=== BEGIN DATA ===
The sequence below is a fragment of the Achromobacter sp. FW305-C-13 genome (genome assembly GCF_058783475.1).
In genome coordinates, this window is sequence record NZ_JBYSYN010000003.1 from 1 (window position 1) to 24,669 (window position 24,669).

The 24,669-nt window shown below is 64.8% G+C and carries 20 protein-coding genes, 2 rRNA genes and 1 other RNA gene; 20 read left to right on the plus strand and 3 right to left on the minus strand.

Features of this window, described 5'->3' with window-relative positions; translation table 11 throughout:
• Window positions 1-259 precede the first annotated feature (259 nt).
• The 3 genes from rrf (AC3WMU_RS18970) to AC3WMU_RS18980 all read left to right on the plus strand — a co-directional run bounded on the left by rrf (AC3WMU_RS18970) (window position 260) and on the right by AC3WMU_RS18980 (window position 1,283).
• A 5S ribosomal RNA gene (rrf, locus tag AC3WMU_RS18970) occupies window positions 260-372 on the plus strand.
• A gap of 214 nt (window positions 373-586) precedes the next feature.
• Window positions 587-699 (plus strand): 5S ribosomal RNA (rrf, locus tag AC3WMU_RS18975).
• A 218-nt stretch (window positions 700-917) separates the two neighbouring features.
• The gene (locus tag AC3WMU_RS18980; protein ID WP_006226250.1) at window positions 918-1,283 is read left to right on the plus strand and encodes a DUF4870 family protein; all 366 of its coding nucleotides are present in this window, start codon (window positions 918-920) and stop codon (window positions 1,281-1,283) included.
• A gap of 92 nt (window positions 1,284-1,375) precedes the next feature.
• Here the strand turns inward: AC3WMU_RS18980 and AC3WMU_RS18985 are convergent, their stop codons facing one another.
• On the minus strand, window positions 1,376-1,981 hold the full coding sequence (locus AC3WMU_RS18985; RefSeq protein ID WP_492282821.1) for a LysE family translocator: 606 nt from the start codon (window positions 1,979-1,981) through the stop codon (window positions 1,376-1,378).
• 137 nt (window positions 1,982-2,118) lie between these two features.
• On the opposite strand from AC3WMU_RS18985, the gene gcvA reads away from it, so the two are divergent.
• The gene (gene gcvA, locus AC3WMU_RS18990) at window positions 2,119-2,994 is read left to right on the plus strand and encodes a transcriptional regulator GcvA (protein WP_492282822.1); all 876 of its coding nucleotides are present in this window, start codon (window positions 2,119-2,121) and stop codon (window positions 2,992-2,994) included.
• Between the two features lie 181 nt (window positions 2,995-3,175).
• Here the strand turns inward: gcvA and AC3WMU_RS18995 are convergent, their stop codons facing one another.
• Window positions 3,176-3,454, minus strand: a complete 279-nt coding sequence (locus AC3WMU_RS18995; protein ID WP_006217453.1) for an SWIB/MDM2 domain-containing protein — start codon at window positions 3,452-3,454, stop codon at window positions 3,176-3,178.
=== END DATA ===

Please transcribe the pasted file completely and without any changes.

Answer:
The sequence below is a fragment of the Achromobacter sp. FW305-C-13 genome (genome assembly GCF_058783475.1).
In genome coordinates, this window is sequence record NZ_JBYSYN010000003.1 from 1 (window position 1) to 24,669 (window position 24,669).

The 24,669-nt window shown below is 64.8% G+C and carries 20 protein-coding genes, 2 rRNA genes and 1 other RNA gene; 20 read left to right on the plus strand and 3 right to left on the minus strand.

Features of this window, described 5'->3' with window-relative positions; translation table 11 throughout:
• Window positions 1-259 precede the first annotated feature (259 nt).
• The 3 genes from rrf (AC3WMU_RS18970) to AC3WMU_RS18980 all read left to right on the plus strand — a co-directional run bounded on the left by rrf (AC3WMU_RS18970) (window position 260) and on the right by AC3WMU_RS18980 (window position 1,283).
• A 5S ribosomal RNA gene (rrf, locus tag AC3WMU_RS18970) occupies window positions 260-372 on the plus strand.
• A gap of 214 nt (window positions 373-586) precedes the next feature.
• Window positions 587-699 (plus strand): 5S ribosomal RNA (rrf, locus tag AC3WMU_RS18975).
• A 218-nt stretch (window positions 700-917) separates the two neighbouring features.
• The gene (locus tag AC3WMU_RS18980; protein ID WP_006226250.1) at window positions 918-1,283 is read left to right on the plus strand and encodes a DUF4870 family protein; all 366 of its coding nucleotides are present in this window, start codon (window positions 918-920) and stop codon (window positions 1,281-1,283) included.
• A gap of 92 nt (window positions 1,284-1,375) precedes the next feature.
• Here the strand turns inward: AC3WMU_RS18980 and AC3WMU_RS18985 are convergent, their stop codons facing one another.
• On the minus strand, window positions 1,376-1,981 hold the full coding sequence (locus AC3WMU_RS18985; RefSeq protein ID WP_492282821.1) for a LysE family translocator: 606 nt from the start codon (window positions 1,979-1,981) through the stop codon (window positions 1,376-1,378).
• 137 nt (window positions 1,982-2,118) lie between these two features.
• On the opposite strand from AC3WMU_RS18985, the gene gcvA reads away from it, so the two are divergent.
• The gene (gene gcvA, locus AC3WMU_RS18990) at window positions 2,119-2,994 is read left to right on the plus strand and encodes a transcriptional regulator GcvA (protein WP_492282822.1); all 876 of its coding nucleotides are present in this window, start codon (window positions 2,119-2,121) and stop codon (window positions 2,992-2,994) included.
• Between the two features lie 181 nt (window positions 2,995-3,175).
• Here the strand turns inward: gcvA and AC3WMU_RS18995 are convergent, their stop codons facing one another.
• Window positions 3,176-3,454, minus strand: a complete 279-nt coding sequence (locus AC3WMU_RS18995; protein ID WP_006217453.1) for an SWIB/MDM2 domain-containing protein — start codon at window positions 3,452-3,454, stop codon at window positions 3,176-3,178.